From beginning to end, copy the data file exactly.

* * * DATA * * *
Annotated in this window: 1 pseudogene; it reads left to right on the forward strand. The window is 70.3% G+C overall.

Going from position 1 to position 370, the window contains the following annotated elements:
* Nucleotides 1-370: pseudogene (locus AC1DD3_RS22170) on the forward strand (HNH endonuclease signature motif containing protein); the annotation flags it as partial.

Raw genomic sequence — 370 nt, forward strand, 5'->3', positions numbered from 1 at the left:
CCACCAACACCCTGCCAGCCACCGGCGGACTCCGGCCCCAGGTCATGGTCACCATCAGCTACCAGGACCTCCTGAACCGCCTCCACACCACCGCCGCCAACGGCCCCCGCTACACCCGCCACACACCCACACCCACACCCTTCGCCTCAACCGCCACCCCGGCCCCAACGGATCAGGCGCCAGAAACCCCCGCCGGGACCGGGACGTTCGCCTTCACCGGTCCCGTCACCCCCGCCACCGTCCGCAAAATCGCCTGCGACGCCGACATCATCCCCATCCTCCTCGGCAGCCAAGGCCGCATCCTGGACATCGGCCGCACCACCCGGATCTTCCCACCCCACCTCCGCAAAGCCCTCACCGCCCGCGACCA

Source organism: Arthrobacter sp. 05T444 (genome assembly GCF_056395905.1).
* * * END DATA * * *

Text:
Annotated in this window: 1 pseudogene; it reads left to right on the forward strand. The window is 70.3% G+C overall.

Going from position 1 to position 370, the window contains the following annotated elements:
* Nucleotides 1-370: pseudogene (locus AC1DD3_RS22170) on the forward strand (HNH endonuclease signature motif containing protein); the annotation flags it as partial.

Raw genomic sequence — 370 nt, forward strand, 5'->3', positions numbered from 1 at the left:
CCACCAACACCCTGCCAGCCACCGGCGGACTCCGGCCCCAGGTCATGGTCACCATCAGCTACCAGGACCTCCTGAACCGCCTCCACACCACCGCCGCCAACGGCCCCCGCTACACCCGCCACACACCCACACCCACACCCTTCGCCTCAACCGCCACCCCGGCCCCAACGGATCAGGCGCCAGAAACCCCCGCCGGGACCGGGACGTTCGCCTTCACCGGTCCCGTCACCCCCGCCACCGTCCGCAAAATCGCCTGCGACGCCGACATCATCCCCATCCTCCTCGGCAGCCAAGGCCGCATCCTGGACATCGGCCGCACCACCCGGATCTTCCCACCCCACCTCCGCAAAGCCCTCACCGCCCGCGACCA

Source organism: Arthrobacter sp. 05T444 (genome assembly GCF_056395905.1).